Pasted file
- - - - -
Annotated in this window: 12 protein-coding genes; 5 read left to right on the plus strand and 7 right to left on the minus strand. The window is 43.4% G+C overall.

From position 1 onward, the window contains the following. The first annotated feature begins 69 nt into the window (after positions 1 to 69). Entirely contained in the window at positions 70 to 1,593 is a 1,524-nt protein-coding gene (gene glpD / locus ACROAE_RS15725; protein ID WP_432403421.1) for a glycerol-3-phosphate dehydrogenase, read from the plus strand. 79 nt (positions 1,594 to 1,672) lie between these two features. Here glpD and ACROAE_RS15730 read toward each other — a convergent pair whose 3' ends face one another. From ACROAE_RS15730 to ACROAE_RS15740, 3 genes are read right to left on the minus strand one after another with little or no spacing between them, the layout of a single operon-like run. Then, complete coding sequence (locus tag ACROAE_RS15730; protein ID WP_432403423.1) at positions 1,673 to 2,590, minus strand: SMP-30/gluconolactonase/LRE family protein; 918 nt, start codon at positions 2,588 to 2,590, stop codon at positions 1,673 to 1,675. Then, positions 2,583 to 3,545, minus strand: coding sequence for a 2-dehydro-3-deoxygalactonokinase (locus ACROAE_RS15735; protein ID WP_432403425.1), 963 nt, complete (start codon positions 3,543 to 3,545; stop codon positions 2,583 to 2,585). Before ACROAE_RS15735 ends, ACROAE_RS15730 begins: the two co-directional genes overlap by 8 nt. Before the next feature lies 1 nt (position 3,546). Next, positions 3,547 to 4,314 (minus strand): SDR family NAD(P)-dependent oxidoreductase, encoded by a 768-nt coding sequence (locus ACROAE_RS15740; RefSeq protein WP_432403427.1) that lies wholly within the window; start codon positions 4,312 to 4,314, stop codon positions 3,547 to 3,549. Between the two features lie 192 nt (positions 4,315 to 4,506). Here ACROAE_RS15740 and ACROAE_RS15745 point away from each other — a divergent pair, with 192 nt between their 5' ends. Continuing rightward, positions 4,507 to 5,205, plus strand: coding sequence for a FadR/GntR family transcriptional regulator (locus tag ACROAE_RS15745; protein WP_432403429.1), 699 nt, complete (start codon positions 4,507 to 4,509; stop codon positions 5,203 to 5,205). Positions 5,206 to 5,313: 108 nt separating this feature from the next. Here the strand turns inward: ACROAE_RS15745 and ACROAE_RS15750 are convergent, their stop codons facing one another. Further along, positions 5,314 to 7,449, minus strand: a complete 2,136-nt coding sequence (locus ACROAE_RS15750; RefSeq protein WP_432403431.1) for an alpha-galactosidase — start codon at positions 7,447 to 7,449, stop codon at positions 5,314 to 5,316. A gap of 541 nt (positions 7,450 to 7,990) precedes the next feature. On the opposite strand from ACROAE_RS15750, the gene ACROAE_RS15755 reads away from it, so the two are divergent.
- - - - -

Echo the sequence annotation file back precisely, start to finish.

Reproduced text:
Annotated in this window: 12 protein-coding genes; 5 read left to right on the plus strand and 7 right to left on the minus strand. The window is 43.4% G+C overall.

From position 1 onward, the window contains the following. The first annotated feature begins 69 nt into the window (after positions 1 to 69). Entirely contained in the window at positions 70 to 1,593 is a 1,524-nt protein-coding gene (gene glpD / locus ACROAE_RS15725; protein ID WP_432403421.1) for a glycerol-3-phosphate dehydrogenase, read from the plus strand. 79 nt (positions 1,594 to 1,672) lie between these two features. Here glpD and ACROAE_RS15730 read toward each other — a convergent pair whose 3' ends face one another. From ACROAE_RS15730 to ACROAE_RS15740, 3 genes are read right to left on the minus strand one after another with little or no spacing between them, the layout of a single operon-like run. Then, complete coding sequence (locus tag ACROAE_RS15730; protein ID WP_432403423.1) at positions 1,673 to 2,590, minus strand: SMP-30/gluconolactonase/LRE family protein; 918 nt, start codon at positions 2,588 to 2,590, stop codon at positions 1,673 to 1,675. Then, positions 2,583 to 3,545, minus strand: coding sequence for a 2-dehydro-3-deoxygalactonokinase (locus ACROAE_RS15735; protein ID WP_432403425.1), 963 nt, complete (start codon positions 3,543 to 3,545; stop codon positions 2,583 to 2,585). Before ACROAE_RS15735 ends, ACROAE_RS15730 begins: the two co-directional genes overlap by 8 nt. Before the next feature lies 1 nt (position 3,546). Next, positions 3,547 to 4,314 (minus strand): SDR family NAD(P)-dependent oxidoreductase, encoded by a 768-nt coding sequence (locus ACROAE_RS15740; RefSeq protein WP_432403427.1) that lies wholly within the window; start codon positions 4,312 to 4,314, stop codon positions 3,547 to 3,549. Between the two features lie 192 nt (positions 4,315 to 4,506). Here ACROAE_RS15740 and ACROAE_RS15745 point away from each other — a divergent pair, with 192 nt between their 5' ends. Continuing rightward, positions 4,507 to 5,205, plus strand: coding sequence for a FadR/GntR family transcriptional regulator (locus tag ACROAE_RS15745; protein WP_432403429.1), 699 nt, complete (start codon positions 4,507 to 4,509; stop codon positions 5,203 to 5,205). Positions 5,206 to 5,313: 108 nt separating this feature from the next. Here the strand turns inward: ACROAE_RS15745 and ACROAE_RS15750 are convergent, their stop codons facing one another. Further along, positions 5,314 to 7,449, minus strand: a complete 2,136-nt coding sequence (locus ACROAE_RS15750; RefSeq protein WP_432403431.1) for an alpha-galactosidase — start codon at positions 7,447 to 7,449, stop codon at positions 5,314 to 5,316. A gap of 541 nt (positions 7,450 to 7,990) precedes the next feature. On the opposite strand from ACROAE_RS15750, the gene ACROAE_RS15755 reads away from it, so the two are divergent.